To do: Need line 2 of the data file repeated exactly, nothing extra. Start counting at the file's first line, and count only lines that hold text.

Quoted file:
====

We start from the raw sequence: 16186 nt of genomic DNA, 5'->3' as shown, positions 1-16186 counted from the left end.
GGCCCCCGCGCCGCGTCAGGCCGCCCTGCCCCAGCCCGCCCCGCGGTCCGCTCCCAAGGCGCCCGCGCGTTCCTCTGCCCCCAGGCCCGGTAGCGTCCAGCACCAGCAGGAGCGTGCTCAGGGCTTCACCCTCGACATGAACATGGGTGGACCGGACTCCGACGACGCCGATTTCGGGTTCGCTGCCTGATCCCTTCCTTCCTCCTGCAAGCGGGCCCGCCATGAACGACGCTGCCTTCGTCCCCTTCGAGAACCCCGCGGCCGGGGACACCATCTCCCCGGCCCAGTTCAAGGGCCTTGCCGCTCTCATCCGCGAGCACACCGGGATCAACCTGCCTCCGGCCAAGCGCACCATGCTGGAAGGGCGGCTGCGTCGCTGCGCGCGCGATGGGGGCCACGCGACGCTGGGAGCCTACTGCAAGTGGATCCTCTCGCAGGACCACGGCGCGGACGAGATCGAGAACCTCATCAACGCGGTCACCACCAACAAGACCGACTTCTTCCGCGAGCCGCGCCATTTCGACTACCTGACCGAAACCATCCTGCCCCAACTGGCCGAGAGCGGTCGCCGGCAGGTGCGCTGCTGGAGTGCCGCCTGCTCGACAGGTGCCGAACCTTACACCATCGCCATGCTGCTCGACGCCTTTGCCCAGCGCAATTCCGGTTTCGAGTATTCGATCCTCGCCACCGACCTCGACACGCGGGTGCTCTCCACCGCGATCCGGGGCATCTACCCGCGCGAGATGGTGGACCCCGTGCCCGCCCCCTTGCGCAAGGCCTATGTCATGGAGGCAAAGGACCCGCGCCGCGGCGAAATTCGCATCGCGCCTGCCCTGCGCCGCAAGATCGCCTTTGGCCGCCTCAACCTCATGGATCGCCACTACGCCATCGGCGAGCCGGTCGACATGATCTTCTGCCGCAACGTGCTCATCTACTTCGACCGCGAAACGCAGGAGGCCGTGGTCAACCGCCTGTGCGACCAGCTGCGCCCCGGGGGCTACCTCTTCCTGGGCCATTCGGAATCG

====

GGCCCCCGCGCCGCGTCAGGCCGCCCTGCCCCAGCCCGCCCCGCGGTCCGCTCCCAAGGCGCCCGCGCGTTCCTCTGCCCCCAGGCCCGGTAGCGTCCAGCACCAGCAGGAGCGTGCTCAGGGCTTCACCCTCGACATGAACATGGGTGGACCGGACTCCGACGACGCCGATTTCGGGTTCGCTGCCTGATCCCTTCCTTCCTCCTGCAAGCGGGCCCGCCATGAACGACGCTGCCTTCGTCCCCTTCGAGAACCCCGCGGCCGGGGACACCATCTCCCCGGCCCAGTTCAAGGGCCTTGCCGCTCTCATCCGCGAGCACACCGGGATCAACCTGCCTCCGGCCAAGCGCACCATGCTGGAAGGGCGGCTGCGTCGCTGCGCGCGCGATGGGGGCCACGCGACGCTGGGAGCCTACTGCAAGTGGATCCTCTCGCAGGACCACGGCGCGGACGAGATCGAGAACCTCATCAACGCGGTCACCACCAACAAGACCGACTTCTTCCGCGAGCCGCGCCATTTCGACTACCTGACCGAAACCATCCTGCCCCAACTGGCCGAGAGCGGTCGCCGGCAGGTGCGCTGCTGGAGTGCCGCCTGCTCGACAGGTGCCGAACCTTACACCATCGCCATGCTGCTCGACGCCTTTGCCCAGCGCAATTCCGGTTTCGAGTATTCGATCCTCGCCACCGACCTCGACACGCGGGTGCTCTCCACCGCGATCCGGGGCATCTACCCGCGCGAGATGGTGGACCCCGTGCCCGCCCCCTTGCGCAAGGCCTATGTCATGGAGGCAAAGGACCCGCGCCGCGGCGAAATTCGCATCGCGCCTGCCCTGCGCCGCAAGATCGCCTTTGGCCGCCTCAACCTCATGGATCGCCACTACGCCATCGGCGAGCCGGTCGACATGATCTTCTGCCGCAACGTGCTCATCTACTTCGACCGCGAAACGCAGGAGGCCGTGGTCAACCGCCTGTGCGACCAGCTGCGCCCCGGGGGCTACCTCTTCCTGGGCCATTCGGAATCG